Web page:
New Jersey Gov. Chris Christie says if he were in the White House he would end the government shutdown by getting everyone into a room and not letting them leave until an agreement was reached.
"My approach would be, as the executive, is to call in the leaders of the Congress, the legislature, whatever you're dealing with and say that we're not leaving this room until we fix this problem," the likely 2016 Republican hopeful said during the Jon Bon Jovi Soul Foundation "Soul of Hunger" Roundtable Discussion.
"Because I'm the boss, I'm in charge.
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"When you're the executive, if you're waiting for leadership from the legislative branch of the government, whether you're the governor, or whether you're the president, or whether you're the mayor, you're going to be waiting forever — forever," Christie explained. "Because they're not built to lead and take risks."
Christie explained that politicians are often too concerned with how their vote is going to affect their next election than reaching an agreement.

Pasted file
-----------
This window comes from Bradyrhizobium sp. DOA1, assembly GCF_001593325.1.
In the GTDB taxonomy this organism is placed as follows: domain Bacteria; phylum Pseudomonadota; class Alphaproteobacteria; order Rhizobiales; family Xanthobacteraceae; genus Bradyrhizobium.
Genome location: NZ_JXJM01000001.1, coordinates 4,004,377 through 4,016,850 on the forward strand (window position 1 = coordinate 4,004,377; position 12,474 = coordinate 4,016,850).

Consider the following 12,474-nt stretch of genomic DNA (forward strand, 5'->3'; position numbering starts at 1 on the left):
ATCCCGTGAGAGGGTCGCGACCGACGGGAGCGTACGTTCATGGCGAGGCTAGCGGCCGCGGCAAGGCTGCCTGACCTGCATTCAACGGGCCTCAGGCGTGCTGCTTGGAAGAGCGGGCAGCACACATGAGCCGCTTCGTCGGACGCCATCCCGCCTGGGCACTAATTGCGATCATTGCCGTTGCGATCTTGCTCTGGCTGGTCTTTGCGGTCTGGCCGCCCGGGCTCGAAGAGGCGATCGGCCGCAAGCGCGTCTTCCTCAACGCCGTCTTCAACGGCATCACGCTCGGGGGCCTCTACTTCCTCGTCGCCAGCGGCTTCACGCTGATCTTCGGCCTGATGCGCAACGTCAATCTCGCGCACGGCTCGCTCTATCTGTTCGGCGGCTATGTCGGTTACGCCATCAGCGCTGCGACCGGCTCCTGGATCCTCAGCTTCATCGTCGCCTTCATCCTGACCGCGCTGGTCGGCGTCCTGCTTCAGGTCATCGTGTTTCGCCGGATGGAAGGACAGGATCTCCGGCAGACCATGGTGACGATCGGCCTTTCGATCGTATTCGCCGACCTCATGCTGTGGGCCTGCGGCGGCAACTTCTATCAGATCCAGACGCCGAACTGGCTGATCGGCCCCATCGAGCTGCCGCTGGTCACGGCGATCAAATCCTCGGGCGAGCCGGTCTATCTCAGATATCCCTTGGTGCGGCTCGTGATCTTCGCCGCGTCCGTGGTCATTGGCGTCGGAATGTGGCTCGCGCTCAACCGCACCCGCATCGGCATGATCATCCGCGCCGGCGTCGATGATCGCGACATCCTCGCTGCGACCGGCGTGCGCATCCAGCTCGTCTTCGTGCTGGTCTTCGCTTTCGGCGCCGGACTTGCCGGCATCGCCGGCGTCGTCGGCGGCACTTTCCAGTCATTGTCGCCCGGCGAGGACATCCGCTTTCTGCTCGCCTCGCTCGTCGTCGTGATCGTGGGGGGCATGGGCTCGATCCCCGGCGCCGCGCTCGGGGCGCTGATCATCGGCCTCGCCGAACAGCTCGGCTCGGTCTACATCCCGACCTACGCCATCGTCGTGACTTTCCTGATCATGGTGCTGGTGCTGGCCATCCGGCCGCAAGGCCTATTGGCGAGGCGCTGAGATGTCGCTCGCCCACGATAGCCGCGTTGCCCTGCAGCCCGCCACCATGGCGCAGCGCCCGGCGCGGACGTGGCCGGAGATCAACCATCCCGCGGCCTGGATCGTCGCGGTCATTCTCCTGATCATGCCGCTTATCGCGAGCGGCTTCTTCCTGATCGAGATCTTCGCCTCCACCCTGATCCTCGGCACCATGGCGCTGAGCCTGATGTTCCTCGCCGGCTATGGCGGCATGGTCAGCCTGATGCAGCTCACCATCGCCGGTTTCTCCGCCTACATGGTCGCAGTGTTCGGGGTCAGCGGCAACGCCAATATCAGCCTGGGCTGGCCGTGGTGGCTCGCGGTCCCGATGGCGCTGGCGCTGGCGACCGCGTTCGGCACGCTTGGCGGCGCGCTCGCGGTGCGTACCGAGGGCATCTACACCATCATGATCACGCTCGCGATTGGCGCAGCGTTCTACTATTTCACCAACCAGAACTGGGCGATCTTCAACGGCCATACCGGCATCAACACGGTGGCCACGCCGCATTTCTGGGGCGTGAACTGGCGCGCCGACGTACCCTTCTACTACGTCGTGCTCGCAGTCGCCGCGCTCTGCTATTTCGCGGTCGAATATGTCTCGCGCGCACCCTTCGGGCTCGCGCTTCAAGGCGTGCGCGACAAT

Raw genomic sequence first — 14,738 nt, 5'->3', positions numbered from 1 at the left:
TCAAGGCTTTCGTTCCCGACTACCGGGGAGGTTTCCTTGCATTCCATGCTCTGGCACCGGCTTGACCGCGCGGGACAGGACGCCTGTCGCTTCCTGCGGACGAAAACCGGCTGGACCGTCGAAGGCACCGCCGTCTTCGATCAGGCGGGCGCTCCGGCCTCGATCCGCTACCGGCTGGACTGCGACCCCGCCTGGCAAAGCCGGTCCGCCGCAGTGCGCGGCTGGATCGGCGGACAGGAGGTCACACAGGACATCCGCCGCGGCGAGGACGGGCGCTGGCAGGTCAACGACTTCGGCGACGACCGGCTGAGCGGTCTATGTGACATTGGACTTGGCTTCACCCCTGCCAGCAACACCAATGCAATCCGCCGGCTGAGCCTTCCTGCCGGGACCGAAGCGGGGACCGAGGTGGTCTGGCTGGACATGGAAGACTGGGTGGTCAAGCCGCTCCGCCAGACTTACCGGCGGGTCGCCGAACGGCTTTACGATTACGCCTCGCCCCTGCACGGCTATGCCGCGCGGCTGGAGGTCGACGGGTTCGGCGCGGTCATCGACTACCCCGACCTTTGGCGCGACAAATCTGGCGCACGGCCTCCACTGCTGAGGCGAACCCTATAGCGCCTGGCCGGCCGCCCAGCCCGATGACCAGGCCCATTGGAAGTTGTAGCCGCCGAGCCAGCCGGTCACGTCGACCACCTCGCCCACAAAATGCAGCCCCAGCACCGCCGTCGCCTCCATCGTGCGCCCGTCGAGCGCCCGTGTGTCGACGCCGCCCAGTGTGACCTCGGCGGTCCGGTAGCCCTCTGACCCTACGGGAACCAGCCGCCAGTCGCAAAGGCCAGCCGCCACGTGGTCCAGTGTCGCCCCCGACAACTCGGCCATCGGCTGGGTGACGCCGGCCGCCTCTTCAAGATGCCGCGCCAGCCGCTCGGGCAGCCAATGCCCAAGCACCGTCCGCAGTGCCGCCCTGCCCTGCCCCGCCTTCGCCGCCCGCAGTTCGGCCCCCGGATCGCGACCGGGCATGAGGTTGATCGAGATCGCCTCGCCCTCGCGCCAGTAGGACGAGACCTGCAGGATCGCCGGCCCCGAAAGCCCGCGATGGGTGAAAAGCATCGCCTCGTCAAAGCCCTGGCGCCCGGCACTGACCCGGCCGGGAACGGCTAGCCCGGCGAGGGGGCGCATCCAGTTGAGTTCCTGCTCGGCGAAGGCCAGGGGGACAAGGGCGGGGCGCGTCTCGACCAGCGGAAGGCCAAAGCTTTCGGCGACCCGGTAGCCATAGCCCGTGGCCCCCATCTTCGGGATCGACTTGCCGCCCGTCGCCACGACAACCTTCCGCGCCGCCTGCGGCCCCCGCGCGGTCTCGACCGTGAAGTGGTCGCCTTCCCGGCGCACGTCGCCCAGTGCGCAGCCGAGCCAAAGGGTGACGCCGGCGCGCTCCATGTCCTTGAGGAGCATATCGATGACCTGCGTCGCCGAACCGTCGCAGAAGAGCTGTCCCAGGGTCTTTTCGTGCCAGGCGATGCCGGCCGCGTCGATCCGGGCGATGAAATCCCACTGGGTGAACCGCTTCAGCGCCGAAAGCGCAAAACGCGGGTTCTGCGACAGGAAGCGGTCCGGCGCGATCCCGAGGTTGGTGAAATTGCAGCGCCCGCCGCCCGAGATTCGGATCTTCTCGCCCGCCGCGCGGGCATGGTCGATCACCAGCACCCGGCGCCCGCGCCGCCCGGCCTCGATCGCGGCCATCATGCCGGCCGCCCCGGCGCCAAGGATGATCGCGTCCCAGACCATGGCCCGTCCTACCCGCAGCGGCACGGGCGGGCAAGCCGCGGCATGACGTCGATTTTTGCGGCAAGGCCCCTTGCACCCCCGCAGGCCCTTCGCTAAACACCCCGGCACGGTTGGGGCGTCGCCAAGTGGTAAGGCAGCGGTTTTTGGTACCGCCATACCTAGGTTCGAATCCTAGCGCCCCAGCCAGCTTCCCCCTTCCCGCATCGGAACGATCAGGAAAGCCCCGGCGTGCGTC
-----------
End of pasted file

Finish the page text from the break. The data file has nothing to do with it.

"The only person who forces that in the end, to end that, is the executive," Christie said. "And so while there is blame to go around for the Republicans in the House for not coming to consensus even amongst themselves about the right way to handle this, and the Democrats in the Senate for not looking for ways to try to compromise with the Republicans in the House, there's also blame that goes onto the president as well."
Especially, Christie explained, since everyone knew this crisis was coming for months.
"The fact is that everybody involved — the speaker, the majority leader, the president, the minority leader in the Senate, and the minority leader in the House — they're the five leaders in Washington, they have an obligation to get in a room and get it done," he added.
The problem, Christie said, is that the party leaders "don't talk to each other, they talk at each other."
Christie said he would love to put a "big international 'no' sign" on the microphone bank in the halls of the Capitol and outside the White House that attract lawmakers like magnets.
"If we were able to eliminate those two spots and instead said to them . . . 'You can only go to those spots after you've actually had a real meeting where people have tried to really solve problems, then you go to the press,'" Christie said.
Christie said last week that it was "irresponsible" for Republican leaders to be pushing for a shutdown
, and at the time he was confident that lawmakers would reach an agreement .
However the federal government shut down early Tuesday morning
for the first time in 17 years after Congress failed to reach an agreement on the continuing resolution to fund the government.
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